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What happened at Apple Keynote: WWDC 2014

Written by Zain Peracha ·  4 min read >

“It’s the little things that matter” would probably be the one sentence the describes Apple’s event from the morning of the 2nd. Speaking in broad strokes, the event was divided in three major categories with Craig Federighi presenting each of them with the mesmerizing brilliance and showmanship that has been a constant reminder of the Jobs era.

OS X: Yosemite

yosemite-deep-valley_2013_600x450As Federighi started the show, he warmed up the audience to Apple’s more humorous side by joking about OS Oxnard and OS Weed as Apple went through it’s traditional naming crisis but finally the interactive map settled down to a point right around the center of California – the beautiful Yosemite (pronounced yo-seh-me-tee) National Park. The name wasn’t all that was beautiful at this massive OS unveiling though, Apple has completely radicalized their UI from the ground up with translucent sidebars that adjust to menu scrolls and changes to the background in a fluid (very iOS 7-like) and yet that doesn’t even come close the largest changes apple has brought the most extravagant of which are detailed below.

Spotlight: The new spotlight bar appears from nothing right in the center of your Mac’s display and does not only contain the ability to search your drive and it’s contents, but also the contents of the Web, the contents within your applications, locations on the revamped Apple Maps software, Yelp reviews, contacts cards, Calendar events and so much more.

Safari: In their ever-enduring effort towards simplicity, Apple has eliminated all interfaces from the Safari browser with the exception of one single solid bar at the top. The single search box functions as both an interactive menu for your favorites and your bookmarks, as a meta-search for the online engines of your choice (Google, Yahoo, Bing), and as a conventional URL bar. They’ve also added a symbolic one-click share button including your most recent email recipients along with the traditional list of networks and social media options.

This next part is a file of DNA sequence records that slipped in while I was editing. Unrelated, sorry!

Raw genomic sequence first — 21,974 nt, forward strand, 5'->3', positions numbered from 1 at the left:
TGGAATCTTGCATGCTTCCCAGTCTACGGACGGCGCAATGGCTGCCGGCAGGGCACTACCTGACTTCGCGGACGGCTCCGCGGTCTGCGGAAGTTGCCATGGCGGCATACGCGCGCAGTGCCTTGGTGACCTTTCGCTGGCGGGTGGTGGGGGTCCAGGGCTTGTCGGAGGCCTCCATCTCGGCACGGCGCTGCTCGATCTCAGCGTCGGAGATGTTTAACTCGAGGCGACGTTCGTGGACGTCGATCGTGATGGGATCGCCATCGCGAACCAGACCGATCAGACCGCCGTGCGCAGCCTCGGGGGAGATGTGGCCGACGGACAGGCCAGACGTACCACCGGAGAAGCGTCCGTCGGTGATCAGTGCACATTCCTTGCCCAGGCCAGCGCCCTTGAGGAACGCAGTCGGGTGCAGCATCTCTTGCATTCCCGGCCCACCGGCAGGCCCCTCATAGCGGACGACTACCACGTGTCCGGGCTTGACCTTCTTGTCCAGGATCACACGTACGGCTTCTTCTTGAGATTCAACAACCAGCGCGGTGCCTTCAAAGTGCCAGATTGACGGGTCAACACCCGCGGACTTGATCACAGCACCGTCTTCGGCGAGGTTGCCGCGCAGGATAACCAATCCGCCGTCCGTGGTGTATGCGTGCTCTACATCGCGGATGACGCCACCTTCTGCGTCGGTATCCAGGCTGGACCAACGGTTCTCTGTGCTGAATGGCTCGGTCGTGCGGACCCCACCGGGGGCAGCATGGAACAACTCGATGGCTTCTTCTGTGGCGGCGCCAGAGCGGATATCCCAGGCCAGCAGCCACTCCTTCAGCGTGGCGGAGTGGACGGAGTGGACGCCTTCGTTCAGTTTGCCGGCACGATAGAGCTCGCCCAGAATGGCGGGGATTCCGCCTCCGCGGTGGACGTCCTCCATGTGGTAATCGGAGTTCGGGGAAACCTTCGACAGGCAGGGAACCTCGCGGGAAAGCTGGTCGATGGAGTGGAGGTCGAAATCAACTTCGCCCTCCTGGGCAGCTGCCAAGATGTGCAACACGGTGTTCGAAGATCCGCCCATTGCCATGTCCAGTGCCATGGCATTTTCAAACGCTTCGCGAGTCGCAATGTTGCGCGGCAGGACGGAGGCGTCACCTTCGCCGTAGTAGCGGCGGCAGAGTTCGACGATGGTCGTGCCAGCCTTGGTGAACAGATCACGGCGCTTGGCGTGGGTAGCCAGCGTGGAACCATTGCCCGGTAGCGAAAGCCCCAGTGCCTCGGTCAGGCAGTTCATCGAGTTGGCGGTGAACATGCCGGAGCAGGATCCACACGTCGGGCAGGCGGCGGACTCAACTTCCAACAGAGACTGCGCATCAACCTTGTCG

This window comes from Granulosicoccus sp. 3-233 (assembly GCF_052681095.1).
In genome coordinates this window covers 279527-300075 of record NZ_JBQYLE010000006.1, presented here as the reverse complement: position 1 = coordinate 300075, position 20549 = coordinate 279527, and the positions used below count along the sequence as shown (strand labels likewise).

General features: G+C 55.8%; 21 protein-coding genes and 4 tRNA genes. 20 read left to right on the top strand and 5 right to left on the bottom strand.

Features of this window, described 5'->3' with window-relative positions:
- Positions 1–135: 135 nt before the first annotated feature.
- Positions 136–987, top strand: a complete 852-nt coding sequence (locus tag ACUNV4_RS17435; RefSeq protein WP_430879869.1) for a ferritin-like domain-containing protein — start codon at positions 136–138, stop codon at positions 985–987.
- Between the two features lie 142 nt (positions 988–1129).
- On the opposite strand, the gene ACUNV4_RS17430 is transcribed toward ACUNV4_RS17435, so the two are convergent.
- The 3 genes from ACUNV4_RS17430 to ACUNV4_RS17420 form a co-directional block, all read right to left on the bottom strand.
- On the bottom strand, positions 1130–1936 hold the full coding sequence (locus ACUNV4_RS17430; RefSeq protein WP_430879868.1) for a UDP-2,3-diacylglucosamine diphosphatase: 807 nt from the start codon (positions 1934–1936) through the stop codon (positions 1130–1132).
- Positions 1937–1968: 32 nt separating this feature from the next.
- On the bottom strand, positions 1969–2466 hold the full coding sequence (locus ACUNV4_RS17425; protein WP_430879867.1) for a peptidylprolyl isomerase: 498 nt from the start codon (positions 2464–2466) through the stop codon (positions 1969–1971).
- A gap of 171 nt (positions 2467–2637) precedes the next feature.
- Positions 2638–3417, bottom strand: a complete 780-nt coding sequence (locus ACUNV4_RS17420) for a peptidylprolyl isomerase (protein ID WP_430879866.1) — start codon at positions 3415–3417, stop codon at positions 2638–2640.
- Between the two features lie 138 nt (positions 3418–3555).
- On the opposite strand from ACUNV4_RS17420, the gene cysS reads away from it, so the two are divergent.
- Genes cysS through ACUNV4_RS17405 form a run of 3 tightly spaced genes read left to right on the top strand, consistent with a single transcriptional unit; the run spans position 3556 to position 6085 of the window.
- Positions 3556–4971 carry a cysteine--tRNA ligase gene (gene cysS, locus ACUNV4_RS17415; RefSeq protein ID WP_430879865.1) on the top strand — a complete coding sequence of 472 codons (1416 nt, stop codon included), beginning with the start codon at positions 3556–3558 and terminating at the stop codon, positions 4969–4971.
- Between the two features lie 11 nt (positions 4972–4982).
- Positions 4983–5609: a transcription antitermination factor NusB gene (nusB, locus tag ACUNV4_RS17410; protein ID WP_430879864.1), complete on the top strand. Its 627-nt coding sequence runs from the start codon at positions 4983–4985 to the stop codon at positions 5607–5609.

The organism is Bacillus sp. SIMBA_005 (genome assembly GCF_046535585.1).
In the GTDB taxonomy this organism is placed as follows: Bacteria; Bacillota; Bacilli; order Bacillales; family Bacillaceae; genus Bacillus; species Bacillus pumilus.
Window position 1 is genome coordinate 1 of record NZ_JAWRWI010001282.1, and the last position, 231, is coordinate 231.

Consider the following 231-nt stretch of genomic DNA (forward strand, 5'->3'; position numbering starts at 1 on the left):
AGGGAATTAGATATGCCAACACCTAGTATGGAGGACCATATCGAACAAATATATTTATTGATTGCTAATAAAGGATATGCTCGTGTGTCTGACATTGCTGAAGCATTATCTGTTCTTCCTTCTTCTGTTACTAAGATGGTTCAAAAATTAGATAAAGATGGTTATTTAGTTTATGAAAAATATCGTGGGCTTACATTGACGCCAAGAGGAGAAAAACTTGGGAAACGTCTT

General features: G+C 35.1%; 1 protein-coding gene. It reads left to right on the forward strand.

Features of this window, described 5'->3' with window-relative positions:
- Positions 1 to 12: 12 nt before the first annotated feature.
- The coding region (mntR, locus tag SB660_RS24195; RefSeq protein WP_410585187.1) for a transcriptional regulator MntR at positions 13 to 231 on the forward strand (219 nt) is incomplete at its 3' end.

Mail: Apple has addressed a fundamental flaw with it’s OS X Mail platform – it simply didn’t work; well, now it does. With the addition of what Apple calls Markup, you can now annotate (throw text boxes and arrows) right on the images you may have attached to your emails and you can even use your track-pad to sign PDF documents so you no longer have to endure the hassle of printing, signing and the re-scanning. Another massive innovation that simply blew away the minds of all in attendance was a Mail-iCloud collaboration that would allow email attachments sent through the iCloud Drive to extend to 5 Gigabytes in size!

iCloud Drive: In their conventional, conniving sense; Apple has brought to us iCloud Drive which is essentially a sleeker version of the Dropbox we all know and love. They’ve added the ability to store your iCloud files right on a folder in your computer and then access that folder in various apps and websites on all your Apple devices. Convenient? Yes. Innovative? Not so much.

iOS 8:

IOS-8-newAfter the grounds-up revamp from last year, iOS 8 (or at least it’s consumer aspect) does not nearly strike you to be as revolutionary. That, however, does not mean that this new edition does not come with it’s own fair share of essential and sometimes strikingly brilliant share of changes.

Messages: Beginning with one of the most noticeably absent features in all past versions of iOS, iMessage now supports one-touch Audio, Video and Image messaging. Alongside these, in an interesting take on the WhatsApp concept, there is also a Details pane where you can add or remove contacts from a group messaging string and access a combined stream of all media shared within the thread. In Apple’s own way, they’ve gone beyond the concept that innovated them allowing you to listen to voice iMessages simply by raising your iPhone to your ear and by replying to them through the same audio medium simply by taking back.